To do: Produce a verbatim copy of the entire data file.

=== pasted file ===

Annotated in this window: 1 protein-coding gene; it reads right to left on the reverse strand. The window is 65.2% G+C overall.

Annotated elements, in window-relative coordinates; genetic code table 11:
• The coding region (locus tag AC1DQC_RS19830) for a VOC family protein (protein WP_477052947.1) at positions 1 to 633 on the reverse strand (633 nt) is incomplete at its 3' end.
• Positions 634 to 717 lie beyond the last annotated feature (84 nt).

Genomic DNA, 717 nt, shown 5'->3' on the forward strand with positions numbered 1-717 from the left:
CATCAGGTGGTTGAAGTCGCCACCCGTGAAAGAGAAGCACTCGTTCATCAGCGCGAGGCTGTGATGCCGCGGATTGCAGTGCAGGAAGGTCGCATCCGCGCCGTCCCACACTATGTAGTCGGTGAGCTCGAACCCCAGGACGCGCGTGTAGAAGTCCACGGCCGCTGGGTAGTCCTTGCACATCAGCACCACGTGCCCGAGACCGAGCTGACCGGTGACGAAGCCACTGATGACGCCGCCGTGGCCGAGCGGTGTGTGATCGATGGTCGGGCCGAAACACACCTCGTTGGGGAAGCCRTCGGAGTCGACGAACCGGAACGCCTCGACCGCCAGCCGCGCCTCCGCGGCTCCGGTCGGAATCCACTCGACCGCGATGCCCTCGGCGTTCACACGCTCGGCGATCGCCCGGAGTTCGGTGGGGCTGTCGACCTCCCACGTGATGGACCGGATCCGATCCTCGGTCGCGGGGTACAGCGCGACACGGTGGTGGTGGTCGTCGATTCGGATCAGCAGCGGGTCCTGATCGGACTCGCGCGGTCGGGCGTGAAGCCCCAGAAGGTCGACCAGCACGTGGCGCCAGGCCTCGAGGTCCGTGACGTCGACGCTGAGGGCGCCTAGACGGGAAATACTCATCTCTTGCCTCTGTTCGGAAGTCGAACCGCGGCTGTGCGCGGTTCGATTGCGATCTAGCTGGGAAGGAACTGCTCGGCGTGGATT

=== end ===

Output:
Annotated in this window: 1 protein-coding gene; it reads right to left on the reverse strand. The window is 65.2% G+C overall.

Annotated elements, in window-relative coordinates; genetic code table 11:
• The coding region (locus tag AC1DQC_RS19830) for a VOC family protein (protein WP_477052947.1) at positions 1 to 633 on the reverse strand (633 nt) is incomplete at its 3' end.
• Positions 634 to 717 lie beyond the last annotated feature (84 nt).

Genomic DNA, 717 nt, shown 5'->3' on the forward strand with positions numbered 1-717 from the left:
CATCAGGTGGTTGAAGTCGCCACCCGTGAAAGAGAAGCACTCGTTCATCAGCGCGAGGCTGTGATGCCGCGGATTGCAGTGCAGGAAGGTCGCATCCGCGCCGTCCCACACTATGTAGTCGGTGAGCTCGAACCCCAGGACGCGCGTGTAGAAGTCCACGGCCGCTGGGTAGTCCTTGCACATCAGCACCACGTGCCCGAGACCGAGCTGACCGGTGACGAAGCCACTGATGACGCCGCCGTGGCCGAGCGGTGTGTGATCGATGGTCGGGCCGAAACACACCTCGTTGGGGAAGCCRTCGGAGTCGACGAACCGGAACGCCTCGACCGCCAGCCGCGCCTCCGCGGCTCCGGTCGGAATCCACTCGACCGCGATGCCCTCGGCGTTCACACGCTCGGCGATCGCCCGGAGTTCGGTGGGGCTGTCGACCTCCCACGTGATGGACCGGATCCGATCCTCGGTCGCGGGGTACAGCGCGACACGGTGGTGGTGGTCGTCGATTCGGATCAGCAGCGGGTCCTGATCGGACTCGCGCGGTCGGGCGTGAAGCCCCAGAAGGTCGACCAGCACGTGGCGCCAGGCCTCGAGGTCCGTGACGTCGACGCTGAGGGCGCCTAGACGGGAAATACTCATCTCTTGCCTCTGTTCGGAAGTCGAACCGCGGCTGTGCGCGGTTCGATTGCGATCTAGCTGGGAAGGAACTGCTCGGCGTGGATT